@Gracex2 – I’ll be around at Quest this Christmas so please say hello. SPU has gotten better but there’s still a ways to go. I also saw the reviews on Amazon. I’m glad that the first review that comes up points out the book’s flaws regarding racial stereotypes. I’m not surprised that the overwhelming majority of the comments praise the book but it is sad to see someone write, “This book is beautiful! It is truly worthy of being a coffee table book because of the art inside.” Since the controversy broke my wife noticed that the preview pages of the book on Amazon changed. Previously more of the images inside the book were available. This is unfortunate b/c many now believe that AAs upset over just a cover.

    As in regard to getting “political” – influencing sales over the book through negative reviews, boycotts, demonstrations, etc. – I’ve thought about that. Not sure. I don’t want to divide the church. Through such means we may be able to get our way but in doing so divide the church and when the church is divided we lose. I would only do so if we are not being heard.

  5. dewde says:

    @Gracex2:

    I would hope that individuals would critique the book honestly, and based on personal experience. For example, “I have not read this book. I took one look at the nonsensical Kanji on the cover, and flipped through the book at Barnes & Nobles, and I immediately put the book down. I do not understand how a book like this could assert to be about integrity while it reinforces hurtful stereotypes.” This would be an honest review.

    However, for a bunch of people to jump in and down-vote the book without having given it analysis themselves, well, to me that feels hypocritical. I hope that would not happen.

    peace | dewde

  6. Dave Ingland says:

    Bo,

    So interesting that when we were connected here in the Sacramento Valley, we talked a lot about what was going on in the Anglo church, but now that you are in the Pacific Northwest we have reconnected through discussing Asian-American issues 🙂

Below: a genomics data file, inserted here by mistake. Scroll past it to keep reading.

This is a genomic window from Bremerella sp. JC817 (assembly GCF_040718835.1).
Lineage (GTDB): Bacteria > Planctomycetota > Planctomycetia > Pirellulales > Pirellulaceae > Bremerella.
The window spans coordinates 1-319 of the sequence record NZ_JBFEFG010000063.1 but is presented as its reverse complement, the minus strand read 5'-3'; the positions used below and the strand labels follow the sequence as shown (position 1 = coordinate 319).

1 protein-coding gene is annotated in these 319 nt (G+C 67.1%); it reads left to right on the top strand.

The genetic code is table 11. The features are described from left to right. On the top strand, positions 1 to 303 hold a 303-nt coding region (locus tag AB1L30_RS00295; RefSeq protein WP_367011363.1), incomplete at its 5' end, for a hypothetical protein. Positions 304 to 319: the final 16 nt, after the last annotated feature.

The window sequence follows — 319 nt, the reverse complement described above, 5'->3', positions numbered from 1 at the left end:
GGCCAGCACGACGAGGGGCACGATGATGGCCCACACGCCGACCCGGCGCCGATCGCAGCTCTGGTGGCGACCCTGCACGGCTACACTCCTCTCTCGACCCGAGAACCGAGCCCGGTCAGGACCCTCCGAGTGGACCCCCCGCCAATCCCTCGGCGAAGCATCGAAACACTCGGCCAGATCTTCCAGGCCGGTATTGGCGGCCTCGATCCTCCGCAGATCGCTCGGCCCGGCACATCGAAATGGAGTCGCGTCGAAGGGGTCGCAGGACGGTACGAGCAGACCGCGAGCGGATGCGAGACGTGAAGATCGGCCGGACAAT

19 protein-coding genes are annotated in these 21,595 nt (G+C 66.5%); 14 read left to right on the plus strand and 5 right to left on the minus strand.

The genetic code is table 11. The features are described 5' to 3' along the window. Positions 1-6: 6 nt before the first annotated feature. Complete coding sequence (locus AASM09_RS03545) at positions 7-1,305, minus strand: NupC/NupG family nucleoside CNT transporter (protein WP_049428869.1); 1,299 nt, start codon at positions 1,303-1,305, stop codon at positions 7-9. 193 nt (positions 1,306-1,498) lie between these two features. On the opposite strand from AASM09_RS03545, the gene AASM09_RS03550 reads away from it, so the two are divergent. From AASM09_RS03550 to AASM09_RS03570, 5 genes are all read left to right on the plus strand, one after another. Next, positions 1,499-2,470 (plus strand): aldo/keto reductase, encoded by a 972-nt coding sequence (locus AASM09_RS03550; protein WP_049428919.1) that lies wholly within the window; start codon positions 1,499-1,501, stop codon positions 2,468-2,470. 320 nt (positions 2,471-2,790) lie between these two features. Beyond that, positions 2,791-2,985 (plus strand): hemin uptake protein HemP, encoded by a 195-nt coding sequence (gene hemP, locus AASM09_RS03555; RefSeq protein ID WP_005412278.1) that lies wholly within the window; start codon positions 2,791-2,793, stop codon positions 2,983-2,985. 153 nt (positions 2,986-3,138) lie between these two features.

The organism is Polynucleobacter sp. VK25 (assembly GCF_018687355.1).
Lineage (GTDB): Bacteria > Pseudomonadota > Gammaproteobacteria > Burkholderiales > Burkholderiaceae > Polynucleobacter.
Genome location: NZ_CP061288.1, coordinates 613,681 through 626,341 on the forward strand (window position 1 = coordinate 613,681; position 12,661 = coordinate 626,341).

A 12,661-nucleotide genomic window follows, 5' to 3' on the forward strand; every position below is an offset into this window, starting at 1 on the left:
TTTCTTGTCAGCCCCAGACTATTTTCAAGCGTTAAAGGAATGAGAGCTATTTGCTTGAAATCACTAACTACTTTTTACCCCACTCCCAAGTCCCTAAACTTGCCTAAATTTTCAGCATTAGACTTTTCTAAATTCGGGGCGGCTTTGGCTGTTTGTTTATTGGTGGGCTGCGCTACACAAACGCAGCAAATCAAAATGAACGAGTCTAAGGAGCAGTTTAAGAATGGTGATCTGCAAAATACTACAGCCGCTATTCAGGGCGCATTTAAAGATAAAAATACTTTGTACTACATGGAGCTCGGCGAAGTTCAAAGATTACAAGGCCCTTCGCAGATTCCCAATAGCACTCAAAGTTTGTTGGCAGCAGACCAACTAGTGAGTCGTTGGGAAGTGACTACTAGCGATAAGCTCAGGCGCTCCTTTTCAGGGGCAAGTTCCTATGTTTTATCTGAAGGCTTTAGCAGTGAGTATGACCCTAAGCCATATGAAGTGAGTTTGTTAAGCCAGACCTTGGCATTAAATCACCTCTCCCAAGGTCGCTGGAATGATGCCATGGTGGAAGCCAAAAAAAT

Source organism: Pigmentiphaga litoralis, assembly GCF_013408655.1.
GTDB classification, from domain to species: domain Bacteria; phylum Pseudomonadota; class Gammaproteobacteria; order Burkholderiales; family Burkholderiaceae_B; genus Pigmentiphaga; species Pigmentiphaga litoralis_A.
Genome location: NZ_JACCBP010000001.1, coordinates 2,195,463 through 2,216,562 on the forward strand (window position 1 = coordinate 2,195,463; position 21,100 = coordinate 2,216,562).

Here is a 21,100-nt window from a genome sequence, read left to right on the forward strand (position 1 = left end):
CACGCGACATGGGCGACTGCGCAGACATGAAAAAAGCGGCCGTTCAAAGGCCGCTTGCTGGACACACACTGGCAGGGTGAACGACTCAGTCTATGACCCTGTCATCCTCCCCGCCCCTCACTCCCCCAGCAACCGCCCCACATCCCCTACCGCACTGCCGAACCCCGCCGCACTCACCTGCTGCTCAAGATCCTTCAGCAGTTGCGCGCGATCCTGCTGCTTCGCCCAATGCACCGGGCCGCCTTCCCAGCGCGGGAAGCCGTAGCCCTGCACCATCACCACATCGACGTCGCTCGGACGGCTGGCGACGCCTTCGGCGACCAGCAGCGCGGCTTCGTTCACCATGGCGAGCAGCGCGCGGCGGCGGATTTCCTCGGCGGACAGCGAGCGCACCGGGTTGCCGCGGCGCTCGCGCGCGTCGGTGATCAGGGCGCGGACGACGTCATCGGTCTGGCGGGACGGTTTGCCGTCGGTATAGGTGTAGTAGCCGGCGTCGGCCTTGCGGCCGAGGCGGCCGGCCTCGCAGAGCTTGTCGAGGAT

I really appreciate your perspective and it’s one that I think many in the Asian-American community will relate to. However, from my perspective, if the authors have apologized and removed the Asian cultural references from their website, do we really move forward calling them out on it still? If the book is still on the shelf, I agree that it’s a hurtful issue, but not in the control of the authors Mike Foster & Jud Wilhite. So, for me, at this point I’d afford them grace and see if some response comes from Zondervan. In the meantime, drawing attention to your closing statement, “If you do recall the book please educate the masses of people who comprise your audience why you chose to do so lest blame fall on Asian Americans.” is something that I think we can help set the record straight on. While the majority of Americans may think we as Asian-Americans need to settle down and quit being so sensitive, I truly believe that the ensuing discussions about the issue is helping to change some minds and realize why it is insensitive and perpetuating negative stereotypes. It’s going to take some time, but I think patience and grace will allow many to be enlightened as they become open to learning more about the matter, rather than just respond to the uproar.

  7. […] [update] more from David Swanson, Church Marketing Sucks, Ken Fong, Joel Hamernick, Benson Hines, Scott McClellan, Andrew Lee, Dave Diller, Jessica Pegis, Melody Hanson, Jonathan Tran, Bo Lim […]

  8. […] not surprised at the outcome.  In my open letter to the authors and Zondervan, I asked for 2 things:  1)  That they would make a decision not […]

  9. Mike says:

    I still think that this is one of the worst things that the church has ever done to itself. Your view of history is slanted please realize that the Irish would fall under a similar set of circumstances and many of us (red beards and all) still face an up hill battle in overcoming the situations that we grew up in. So its not all anglo people that fall into the top teir group! FYI.

    Second Im going to venture that you are not in any way a business prof. If you would take the time to read the ethics of business as Harvard has them set you would realize how badly a book like DVCA is needed in business! Even more important is a book written with a light hearted tone with a clear message.

    Third aren’t there way better battles to fight? Seriously my mom has bi-polar and it would be a stupid battle to go after churches, authors, publishers (including Zondervon) that publish authors that don’t believe mental disorders are valid. It is far better for me to fight battles that are progressive and for the greater good.

    I’ll leave you with a quote from Abraham Lincoln please ask yourself if you really want the church to go the direction of pleasing all people at all times!
    “You can please some of the people some of the time all of the people some of the time some of the people all of the time but you can never please all of the people all of the time”